Some articles on furrow, furrows:
... The Furrow is an Irish Roman Catholic theological periodical ... Record Irish Rosary Messenger of the Sacred Heart Protestant Telegraph The Furrow Studies The Brandsma Review This Christian magazine or journal-related article is a stub ...
... Furrow irrigation is conducted by creating small parallel channels along the field length in the direction of predominant slope ... Water is applied to the top end of each furrow and flows down the field under the influence of gravity ... determined by many factors such as slope, surface roughness and furrow shape but most importantly by the inflow rate and soil infiltration rate ...
... spelling moldboard plow or turnplough, frame-plough), which not only cuts furrows with a share (cutting blade) but turns the soil ... Depending on the size of the implement, and the number of furrows it is designed to plough at one time, a forecarriage with a wheel or wheels (known as a furrow wheel and support wheel) may be ... In the case of a single-furrow plough there is only one wheel at the front and handles at the rear for the ploughman to steer and manoeuvre it ...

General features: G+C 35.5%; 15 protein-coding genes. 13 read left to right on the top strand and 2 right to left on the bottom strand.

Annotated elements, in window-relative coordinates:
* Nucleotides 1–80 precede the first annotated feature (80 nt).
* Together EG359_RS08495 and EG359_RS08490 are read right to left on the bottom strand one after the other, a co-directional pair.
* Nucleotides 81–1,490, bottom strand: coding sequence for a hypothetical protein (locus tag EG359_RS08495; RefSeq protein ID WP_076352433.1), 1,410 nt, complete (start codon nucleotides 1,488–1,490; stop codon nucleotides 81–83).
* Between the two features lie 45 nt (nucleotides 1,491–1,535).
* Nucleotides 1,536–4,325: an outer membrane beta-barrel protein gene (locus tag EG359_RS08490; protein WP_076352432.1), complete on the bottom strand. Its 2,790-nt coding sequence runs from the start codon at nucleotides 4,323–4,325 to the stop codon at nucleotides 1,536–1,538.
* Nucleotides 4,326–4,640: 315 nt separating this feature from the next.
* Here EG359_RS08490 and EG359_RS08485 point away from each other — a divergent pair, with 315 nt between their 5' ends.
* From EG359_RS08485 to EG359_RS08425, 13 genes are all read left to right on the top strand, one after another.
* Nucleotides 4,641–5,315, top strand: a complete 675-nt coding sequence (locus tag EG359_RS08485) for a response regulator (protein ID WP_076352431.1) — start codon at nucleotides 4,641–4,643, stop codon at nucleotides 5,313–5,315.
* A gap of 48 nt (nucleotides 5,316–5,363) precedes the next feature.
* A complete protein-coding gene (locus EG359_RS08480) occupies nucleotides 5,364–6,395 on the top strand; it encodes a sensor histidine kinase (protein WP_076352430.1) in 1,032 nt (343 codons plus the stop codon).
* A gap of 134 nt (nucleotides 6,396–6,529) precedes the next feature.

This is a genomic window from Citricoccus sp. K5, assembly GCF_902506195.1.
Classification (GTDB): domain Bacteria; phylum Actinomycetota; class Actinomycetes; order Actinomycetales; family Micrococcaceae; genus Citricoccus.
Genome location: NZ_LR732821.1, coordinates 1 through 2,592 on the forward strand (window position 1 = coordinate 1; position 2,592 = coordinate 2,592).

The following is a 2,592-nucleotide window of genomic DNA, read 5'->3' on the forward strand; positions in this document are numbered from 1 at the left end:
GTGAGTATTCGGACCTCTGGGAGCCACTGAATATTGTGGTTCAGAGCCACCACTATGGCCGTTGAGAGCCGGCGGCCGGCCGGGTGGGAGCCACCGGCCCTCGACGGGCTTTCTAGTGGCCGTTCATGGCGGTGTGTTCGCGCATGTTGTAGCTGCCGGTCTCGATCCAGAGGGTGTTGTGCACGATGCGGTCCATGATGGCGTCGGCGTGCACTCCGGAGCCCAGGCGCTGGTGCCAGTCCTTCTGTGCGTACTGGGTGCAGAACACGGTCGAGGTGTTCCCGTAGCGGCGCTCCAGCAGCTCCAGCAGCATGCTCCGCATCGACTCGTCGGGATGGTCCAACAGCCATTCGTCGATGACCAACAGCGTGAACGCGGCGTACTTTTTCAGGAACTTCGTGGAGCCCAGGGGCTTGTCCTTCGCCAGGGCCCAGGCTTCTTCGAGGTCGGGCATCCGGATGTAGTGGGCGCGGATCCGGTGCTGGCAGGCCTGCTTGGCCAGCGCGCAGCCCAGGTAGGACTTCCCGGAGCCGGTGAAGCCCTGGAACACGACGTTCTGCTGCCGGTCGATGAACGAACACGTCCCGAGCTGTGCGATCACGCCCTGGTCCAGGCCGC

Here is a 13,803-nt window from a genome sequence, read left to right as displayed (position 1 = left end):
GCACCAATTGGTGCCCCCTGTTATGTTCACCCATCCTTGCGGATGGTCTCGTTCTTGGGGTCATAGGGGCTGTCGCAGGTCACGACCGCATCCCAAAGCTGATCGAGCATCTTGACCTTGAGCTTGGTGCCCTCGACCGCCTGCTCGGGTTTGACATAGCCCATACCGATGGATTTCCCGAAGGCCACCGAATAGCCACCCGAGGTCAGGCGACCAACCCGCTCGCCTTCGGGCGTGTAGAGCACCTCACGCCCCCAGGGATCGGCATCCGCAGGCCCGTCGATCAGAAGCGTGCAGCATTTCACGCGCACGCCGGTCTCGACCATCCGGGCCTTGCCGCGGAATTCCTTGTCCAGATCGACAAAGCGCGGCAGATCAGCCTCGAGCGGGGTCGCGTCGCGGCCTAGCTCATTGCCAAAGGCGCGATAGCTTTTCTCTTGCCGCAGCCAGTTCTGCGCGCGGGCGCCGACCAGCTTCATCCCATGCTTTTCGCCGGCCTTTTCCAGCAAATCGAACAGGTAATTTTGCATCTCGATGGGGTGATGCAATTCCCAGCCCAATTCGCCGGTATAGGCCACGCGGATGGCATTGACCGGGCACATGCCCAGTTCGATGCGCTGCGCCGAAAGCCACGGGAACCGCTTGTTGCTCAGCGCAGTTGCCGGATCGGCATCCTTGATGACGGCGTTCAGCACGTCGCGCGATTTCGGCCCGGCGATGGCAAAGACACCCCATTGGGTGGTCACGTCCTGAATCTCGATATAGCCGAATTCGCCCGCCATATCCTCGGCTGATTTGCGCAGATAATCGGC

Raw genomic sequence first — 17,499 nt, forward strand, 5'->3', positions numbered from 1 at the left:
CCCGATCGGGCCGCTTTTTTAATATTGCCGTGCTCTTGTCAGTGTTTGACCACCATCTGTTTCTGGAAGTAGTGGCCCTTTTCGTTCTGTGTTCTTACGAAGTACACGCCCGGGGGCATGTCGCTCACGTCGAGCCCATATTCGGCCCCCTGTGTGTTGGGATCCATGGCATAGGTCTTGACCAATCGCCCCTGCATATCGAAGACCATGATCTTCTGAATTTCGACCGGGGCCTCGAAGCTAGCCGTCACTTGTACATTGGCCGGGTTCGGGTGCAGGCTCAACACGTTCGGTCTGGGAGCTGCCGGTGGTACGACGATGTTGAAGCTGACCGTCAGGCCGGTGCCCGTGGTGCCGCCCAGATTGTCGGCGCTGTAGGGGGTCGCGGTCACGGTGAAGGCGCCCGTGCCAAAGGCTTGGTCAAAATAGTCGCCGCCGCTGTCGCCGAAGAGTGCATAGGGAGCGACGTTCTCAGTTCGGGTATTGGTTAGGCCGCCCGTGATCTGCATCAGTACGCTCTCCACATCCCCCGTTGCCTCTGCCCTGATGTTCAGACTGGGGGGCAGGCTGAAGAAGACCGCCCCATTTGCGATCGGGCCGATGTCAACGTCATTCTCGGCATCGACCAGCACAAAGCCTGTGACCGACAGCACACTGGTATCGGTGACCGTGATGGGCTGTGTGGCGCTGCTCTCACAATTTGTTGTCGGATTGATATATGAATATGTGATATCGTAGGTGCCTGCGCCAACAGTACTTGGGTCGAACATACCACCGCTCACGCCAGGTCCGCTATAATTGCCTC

... A furrow is a line cut in soil when ploughed in order to plant a crop ... Furrow may also refer to Buford O ... Furrow, Jr ...
... → Mesonacis fremonti 2 The furrows between the lobes of the glabella are faintly incised ... → Mesonacis bonnensis - The furrows between the lobes of the glabella are prominently incised ... → 3 ... The frontal lobe (L4) of the glabella intersects the anterior border furrow ...
More definitions of "furrow":
- (noun): A long shallow trench in the ground (especially one made by a plow).
Famous quotes containing the word furrow:
“Remit as yet no grace,
No furrow on the glow,
Yet a druidic difference
Enhances nature now.”
—Emily Dickinson (18301886)
“What have I to do with plows? I cut another furrow than you see.”
—Henry David Thoreau (18171862)
“What is a farm but a mute gospel? The chaff and the wheat, weeds and plants, blight, rain, insects, sunit is a sacred emblem from the first furrow of spring to the last stack which the snow of winter overtakes in the fields.”
—Ralph Waldo Emerson (18031882)